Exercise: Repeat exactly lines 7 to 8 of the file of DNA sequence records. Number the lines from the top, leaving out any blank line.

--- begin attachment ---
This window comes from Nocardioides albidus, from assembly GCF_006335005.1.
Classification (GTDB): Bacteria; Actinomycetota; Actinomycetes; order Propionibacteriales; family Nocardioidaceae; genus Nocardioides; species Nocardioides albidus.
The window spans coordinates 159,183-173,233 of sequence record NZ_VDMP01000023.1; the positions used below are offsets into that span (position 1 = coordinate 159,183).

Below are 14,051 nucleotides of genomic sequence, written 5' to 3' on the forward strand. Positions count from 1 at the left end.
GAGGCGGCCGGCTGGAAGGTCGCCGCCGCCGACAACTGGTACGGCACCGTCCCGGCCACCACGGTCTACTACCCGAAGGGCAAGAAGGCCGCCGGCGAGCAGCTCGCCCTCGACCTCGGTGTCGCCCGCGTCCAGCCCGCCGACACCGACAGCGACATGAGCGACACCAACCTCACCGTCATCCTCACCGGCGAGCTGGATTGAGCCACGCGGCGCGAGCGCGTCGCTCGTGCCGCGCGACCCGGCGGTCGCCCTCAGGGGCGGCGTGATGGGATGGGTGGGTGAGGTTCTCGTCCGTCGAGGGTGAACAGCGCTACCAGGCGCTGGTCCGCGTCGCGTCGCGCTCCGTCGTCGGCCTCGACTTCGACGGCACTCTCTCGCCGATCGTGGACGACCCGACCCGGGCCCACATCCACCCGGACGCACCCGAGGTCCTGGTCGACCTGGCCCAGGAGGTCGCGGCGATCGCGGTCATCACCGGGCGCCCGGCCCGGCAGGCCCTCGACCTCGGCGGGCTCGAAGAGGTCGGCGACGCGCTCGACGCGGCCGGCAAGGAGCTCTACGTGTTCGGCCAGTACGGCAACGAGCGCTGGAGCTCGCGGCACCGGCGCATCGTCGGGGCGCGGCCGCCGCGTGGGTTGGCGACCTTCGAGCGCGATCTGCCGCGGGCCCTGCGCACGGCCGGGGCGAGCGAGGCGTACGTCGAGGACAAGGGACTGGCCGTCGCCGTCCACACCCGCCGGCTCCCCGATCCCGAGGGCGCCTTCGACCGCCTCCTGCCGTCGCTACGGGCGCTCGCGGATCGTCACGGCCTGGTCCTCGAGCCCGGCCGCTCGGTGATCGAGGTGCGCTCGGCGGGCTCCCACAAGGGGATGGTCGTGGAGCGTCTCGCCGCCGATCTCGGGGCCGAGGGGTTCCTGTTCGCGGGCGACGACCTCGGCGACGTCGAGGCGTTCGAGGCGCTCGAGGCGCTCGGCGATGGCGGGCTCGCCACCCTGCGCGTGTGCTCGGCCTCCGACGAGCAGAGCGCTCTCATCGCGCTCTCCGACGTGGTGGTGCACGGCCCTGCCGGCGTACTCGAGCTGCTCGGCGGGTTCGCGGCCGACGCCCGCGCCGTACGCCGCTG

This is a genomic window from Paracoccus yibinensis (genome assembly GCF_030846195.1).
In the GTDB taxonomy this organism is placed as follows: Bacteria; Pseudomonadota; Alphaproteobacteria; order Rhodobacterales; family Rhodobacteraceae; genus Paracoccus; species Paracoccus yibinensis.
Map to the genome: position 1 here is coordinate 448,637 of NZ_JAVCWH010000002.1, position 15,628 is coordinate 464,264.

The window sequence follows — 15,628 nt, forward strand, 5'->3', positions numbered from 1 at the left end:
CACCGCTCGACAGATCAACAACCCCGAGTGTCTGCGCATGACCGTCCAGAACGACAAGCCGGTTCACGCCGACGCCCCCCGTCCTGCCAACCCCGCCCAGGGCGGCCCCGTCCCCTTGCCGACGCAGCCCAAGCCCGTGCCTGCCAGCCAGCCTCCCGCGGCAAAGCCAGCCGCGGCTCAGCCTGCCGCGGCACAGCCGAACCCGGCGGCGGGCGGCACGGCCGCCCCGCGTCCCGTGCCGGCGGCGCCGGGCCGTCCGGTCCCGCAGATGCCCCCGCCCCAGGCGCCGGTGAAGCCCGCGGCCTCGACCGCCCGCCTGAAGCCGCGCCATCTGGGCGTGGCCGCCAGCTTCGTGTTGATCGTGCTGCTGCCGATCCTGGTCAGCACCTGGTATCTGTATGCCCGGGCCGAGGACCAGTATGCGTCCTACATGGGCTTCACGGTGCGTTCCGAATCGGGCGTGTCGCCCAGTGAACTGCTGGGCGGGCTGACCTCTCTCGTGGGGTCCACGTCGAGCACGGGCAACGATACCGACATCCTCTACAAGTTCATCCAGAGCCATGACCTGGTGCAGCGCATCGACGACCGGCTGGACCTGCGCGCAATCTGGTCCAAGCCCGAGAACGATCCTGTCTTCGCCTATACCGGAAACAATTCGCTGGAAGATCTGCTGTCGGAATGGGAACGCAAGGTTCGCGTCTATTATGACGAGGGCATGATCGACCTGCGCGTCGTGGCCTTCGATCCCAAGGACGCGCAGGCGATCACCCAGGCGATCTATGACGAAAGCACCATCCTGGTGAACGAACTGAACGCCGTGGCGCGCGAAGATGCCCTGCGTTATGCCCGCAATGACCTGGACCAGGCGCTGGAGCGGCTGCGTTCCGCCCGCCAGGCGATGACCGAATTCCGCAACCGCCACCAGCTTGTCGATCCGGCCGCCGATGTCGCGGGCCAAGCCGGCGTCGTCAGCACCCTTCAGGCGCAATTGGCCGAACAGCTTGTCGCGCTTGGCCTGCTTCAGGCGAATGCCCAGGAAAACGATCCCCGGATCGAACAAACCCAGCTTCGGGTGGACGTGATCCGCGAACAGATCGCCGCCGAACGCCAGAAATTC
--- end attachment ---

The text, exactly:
In the GTDB taxonomy this organism is placed as follows: Bacteria; Pseudomonadota; Alphaproteobacteria; order Rhodobacterales; family Rhodobacteraceae; genus Paracoccus; species Paracoccus yibinensis.
Map to the genome: position 1 here is coordinate 448,637 of NZ_JAVCWH010000002.1, position 15,628 is coordinate 464,264.